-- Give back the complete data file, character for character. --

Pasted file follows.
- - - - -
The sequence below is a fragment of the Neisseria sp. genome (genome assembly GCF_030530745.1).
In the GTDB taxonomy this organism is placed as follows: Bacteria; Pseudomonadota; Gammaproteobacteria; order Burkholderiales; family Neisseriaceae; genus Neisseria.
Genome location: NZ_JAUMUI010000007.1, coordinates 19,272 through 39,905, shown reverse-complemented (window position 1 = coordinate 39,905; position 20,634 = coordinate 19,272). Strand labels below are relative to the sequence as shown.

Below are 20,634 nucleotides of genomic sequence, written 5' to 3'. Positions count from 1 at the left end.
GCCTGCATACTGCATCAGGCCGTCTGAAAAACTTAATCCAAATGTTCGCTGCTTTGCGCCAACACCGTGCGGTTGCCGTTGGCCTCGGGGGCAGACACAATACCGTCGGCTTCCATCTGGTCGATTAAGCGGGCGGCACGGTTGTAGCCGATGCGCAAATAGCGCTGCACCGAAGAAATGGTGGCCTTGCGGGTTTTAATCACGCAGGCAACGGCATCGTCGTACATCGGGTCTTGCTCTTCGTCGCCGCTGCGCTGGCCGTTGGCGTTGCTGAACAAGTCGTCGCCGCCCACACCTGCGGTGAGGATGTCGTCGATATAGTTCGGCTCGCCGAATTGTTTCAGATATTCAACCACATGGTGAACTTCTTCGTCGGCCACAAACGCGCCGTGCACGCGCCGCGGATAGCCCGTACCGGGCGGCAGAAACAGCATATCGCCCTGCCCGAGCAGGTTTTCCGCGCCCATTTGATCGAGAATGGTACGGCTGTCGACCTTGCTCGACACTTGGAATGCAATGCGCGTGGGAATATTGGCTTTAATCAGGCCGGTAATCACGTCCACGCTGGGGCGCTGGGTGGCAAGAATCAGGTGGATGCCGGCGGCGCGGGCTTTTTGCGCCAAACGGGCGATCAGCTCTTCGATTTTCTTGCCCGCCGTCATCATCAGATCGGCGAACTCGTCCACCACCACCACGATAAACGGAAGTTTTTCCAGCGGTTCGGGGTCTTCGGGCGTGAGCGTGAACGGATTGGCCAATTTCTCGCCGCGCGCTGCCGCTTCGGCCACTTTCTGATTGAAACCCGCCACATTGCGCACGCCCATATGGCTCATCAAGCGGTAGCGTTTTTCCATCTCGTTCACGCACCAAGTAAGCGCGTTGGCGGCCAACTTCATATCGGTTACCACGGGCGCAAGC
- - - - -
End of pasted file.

The sequence below is a fragment of the Neisseria sp. genome (genome assembly GCF_030530745.1).
In the GTDB taxonomy this organism is placed as follows: Bacteria; Pseudomonadota; Gammaproteobacteria; order Burkholderiales; family Neisseriaceae; genus Neisseria.
Genome location: NZ_JAUMUI010000007.1, coordinates 19,272 through 39,905, shown reverse-complemented (window position 1 = coordinate 39,905; position 20,634 = coordinate 19,272). Strand labels below are relative to the sequence as shown.

Below are 20,634 nucleotides of genomic sequence, written 5' to 3'. Positions count from 1 at the left end.
GCCTGCATACTGCATCAGGCCGTCTGAAAAACTTAATCCAAATGTTCGCTGCTTTGCGCCAACACCGTGCGGTTGCCGTTGGCCTCGGGGGCAGACACAATACCGTCGGCTTCCATCTGGTCGATTAAGCGGGCGGCACGGTTGTAGCCGATGCGCAAATAGCGCTGCACCGAAGAAATGGTGGCCTTGCGGGTTTTAATCACGCAGGCAACGGCATCGTCGTACATCGGGTCTTGCTCTTCGTCGCCGCTGCGCTGGCCGTTGGCGTTGCTGAACAAGTCGTCGCCGCCCACACCTGCGGTGAGGATGTCGTCGATATAGTTCGGCTCGCCGAATTGTTTCAGATATTCAACCACATGGTGAACTTCTTCGTCGGCCACAAACGCGCCGTGCACGCGCCGCGGATAGCCCGTACCGGGCGGCAGAAACAGCATATCGCCCTGCCCGAGCAGGTTTTCCGCGCCCATTTGATCGAGAATGGTACGGCTGTCGACCTTGCTCGACACTTGGAATGCAATGCGCGTGGGAATATTGGCTTTAATCAGGCCGGTAATCACGTCCACGCTGGGGCGCTGGGTGGCAAGAATCAGGTGGATGCCGGCGGCGCGGGCTTTTTGCGCCAAACGGGCGATCAGCTCTTCGATTTTCTTGCCCGCCGTCATCATCAGATCGGCGAACTCGTCCACCACCACCACGATAAACGGAAGTTTTTCCAGCGGTTCGGGGTCTTCGGGCGTGAGCGTGAACGGATTGGCCAATTTCTCGCCGCGCGCTGCCGCTTCGGCCACTTTCTGATTGAAACCCGCCACATTGCGCACGCCCATATGGCTCATCAAGCGGTAGCGTTTTTCCATCTCGTTCACGCACCAAGTAAGCGCGTTGGCGGCCAACTTCATATCGGTTACCACGGGCGCAAGC